In the second and third centuries CE, the reverse of coins struck at the Neapolis mint exhibited the likeness of a tetrastyle, peripteral temple at the top of a mountain peak. A stairway ran from a colonnade at the mountain's base up the mountain side to the temple on top (Hill, 1914, pp. 48–50, pls. 5–7). The earliest and most detailed coins were issued under Antoninus Pius (138–161 CE) and the last and least detailed, under Volusianus (251–253 CE). Marinus of Neapolis (fl. 440 CE) indicated that the emperor Hadrian had built a temple to Zeus Hypsistos on Mt. Gerizim (Photius, Bibliotheca 242.348B. 18–20). A stairway of three hundred steps (gradii) on the side of Mt. Gerizim was reported by the Bordeaux Pilgrim (fl. 333 CE; Itineraarium Burdigalense 587.3), but Epiphanius (315–403 CE; Libri de XII Gemmis 258) stated that the stairway contained more than fifteen hundred steps, a number confirmed by Procopius of Gaza (d. 440 CE; Commentarii in Deuteronomium 440). The discrepancy in the number of steps reported in the stairway was due to the fact that broad steps or platforms were discovered at intervals of five steps or more in the line of steps up the side of the mountain. The Bordeaux Pilgrim counted the platforms (gradii) while Epiphanius and Procopius knew or counted the individual steps.

The temple was modified in the third century when six vaulted cisterns were built in front of and against the north platform wall necessitating a new approach to the temple. In the fourth century, earthquakes collapsed the vaulted cisterns, filling the cisterns with voussoir and architectural elements from the temple. The latest coins recovered from the sealed silt layers of the cisterns were those of Julian II (360–363 CE).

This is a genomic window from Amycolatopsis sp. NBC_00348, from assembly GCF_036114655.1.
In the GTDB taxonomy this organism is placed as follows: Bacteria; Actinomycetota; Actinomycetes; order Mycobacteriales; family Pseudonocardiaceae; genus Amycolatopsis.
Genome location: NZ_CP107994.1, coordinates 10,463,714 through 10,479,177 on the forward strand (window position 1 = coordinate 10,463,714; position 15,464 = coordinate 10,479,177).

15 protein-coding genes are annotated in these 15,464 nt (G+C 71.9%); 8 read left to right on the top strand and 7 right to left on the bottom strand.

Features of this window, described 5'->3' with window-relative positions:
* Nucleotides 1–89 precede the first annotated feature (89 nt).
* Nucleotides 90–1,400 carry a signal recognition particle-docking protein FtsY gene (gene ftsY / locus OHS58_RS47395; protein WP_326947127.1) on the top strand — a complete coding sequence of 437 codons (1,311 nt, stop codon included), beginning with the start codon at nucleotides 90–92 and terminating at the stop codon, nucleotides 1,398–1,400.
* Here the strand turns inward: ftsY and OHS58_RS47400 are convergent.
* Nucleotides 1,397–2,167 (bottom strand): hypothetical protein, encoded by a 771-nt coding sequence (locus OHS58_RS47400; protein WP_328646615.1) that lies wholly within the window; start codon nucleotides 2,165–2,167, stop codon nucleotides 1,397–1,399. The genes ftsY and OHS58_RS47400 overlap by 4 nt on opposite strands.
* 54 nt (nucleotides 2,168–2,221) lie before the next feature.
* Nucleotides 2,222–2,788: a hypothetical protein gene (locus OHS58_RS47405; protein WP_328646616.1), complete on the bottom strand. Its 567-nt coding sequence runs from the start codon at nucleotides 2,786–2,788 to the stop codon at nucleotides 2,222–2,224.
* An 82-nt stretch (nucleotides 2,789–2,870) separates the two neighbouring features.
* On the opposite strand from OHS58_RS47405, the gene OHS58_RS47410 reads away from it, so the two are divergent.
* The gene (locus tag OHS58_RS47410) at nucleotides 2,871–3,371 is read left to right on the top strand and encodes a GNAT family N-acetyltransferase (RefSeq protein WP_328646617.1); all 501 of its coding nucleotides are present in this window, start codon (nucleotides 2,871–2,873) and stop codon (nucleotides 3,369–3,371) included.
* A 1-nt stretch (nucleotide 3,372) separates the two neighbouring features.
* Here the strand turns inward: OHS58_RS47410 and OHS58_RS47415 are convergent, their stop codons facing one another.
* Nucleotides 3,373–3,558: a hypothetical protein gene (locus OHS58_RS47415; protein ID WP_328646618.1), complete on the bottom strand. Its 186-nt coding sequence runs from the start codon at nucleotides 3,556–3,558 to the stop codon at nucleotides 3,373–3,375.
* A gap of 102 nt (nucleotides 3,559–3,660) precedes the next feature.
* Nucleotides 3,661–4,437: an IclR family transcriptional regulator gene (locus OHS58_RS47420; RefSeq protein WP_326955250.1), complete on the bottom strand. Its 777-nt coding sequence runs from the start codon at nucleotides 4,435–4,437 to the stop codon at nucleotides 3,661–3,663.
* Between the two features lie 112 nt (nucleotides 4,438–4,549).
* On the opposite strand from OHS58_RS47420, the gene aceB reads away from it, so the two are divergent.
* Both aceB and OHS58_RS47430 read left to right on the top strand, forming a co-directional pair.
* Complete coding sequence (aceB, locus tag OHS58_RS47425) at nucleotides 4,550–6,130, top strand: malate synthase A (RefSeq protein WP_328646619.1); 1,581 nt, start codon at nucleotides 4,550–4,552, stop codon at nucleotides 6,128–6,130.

In 1966, beneath the foundations of the Zeus temple, Bull excavated a second major structure, building B, 20.94 m long north-south × 20.04 m wide and 8.50 m high. Stratigraphic excavation disclosed that building B was founded on the leveled bedrock of Tell er-Ras at 819 m above sea level and constructed of at least eighteen courses of unhewn limestone slab taken from the local geological bedding planes and laid in without mortar. No construction was found internal to building B. Its geometric form was roughly that of a half cube with approximately 4,000 cubic m of limestone slab laid in courses with obvious care and precision. It was first assumed that building B was a foundation built by the Roman builders of the Zeus temple, but after further excavation, it was discovered that building B stood in the center of a rectangular courtyard of stone walls 60 m long × 40 m wide and 1.50 m thick made of unhewn stone and without mortar. The 7-meter-high courtyard of walls rested on leveled bedrock and a gateway 7.50 m wide was found at the center of the north courtyard wall. The 2-meter-wide walls of the Zeus temple platform, built of ashlar and mortar, were constructed against the standing 1.50-meter-wide unhewn stone walls that formed the building B courtyard. After building B at the center of the double-walled courtyard was stabilized with revetments of rubble and cement, the courtyard was filled earth and stone to form the massive platform on which the Zeus temple stood. Thick layers of sterile white huwwar were found in trenches dug against the sides of building B. The tip lines of the huwwar visible in the balks of the trenches beside building B have an angle of repose for the dumped huwwar that indicates it was dumpted from a height two or more meters higher than the discovered hight of building B. Prior to building A, building B and at least part of its courtyard had been covered by layers of sterile earth that contained no dating material. Below the huwwar, earth, rubble, and cement makeup of the temple platform and at the bottom of the walls in the north–east corner of the building B courtyard, pottery dating from the third and second centuries BCE was found. Also in the lowest silt layers of a rock-hewn cistern found beside the steps of the temple platform, water vessels of the third century BCE were recovered.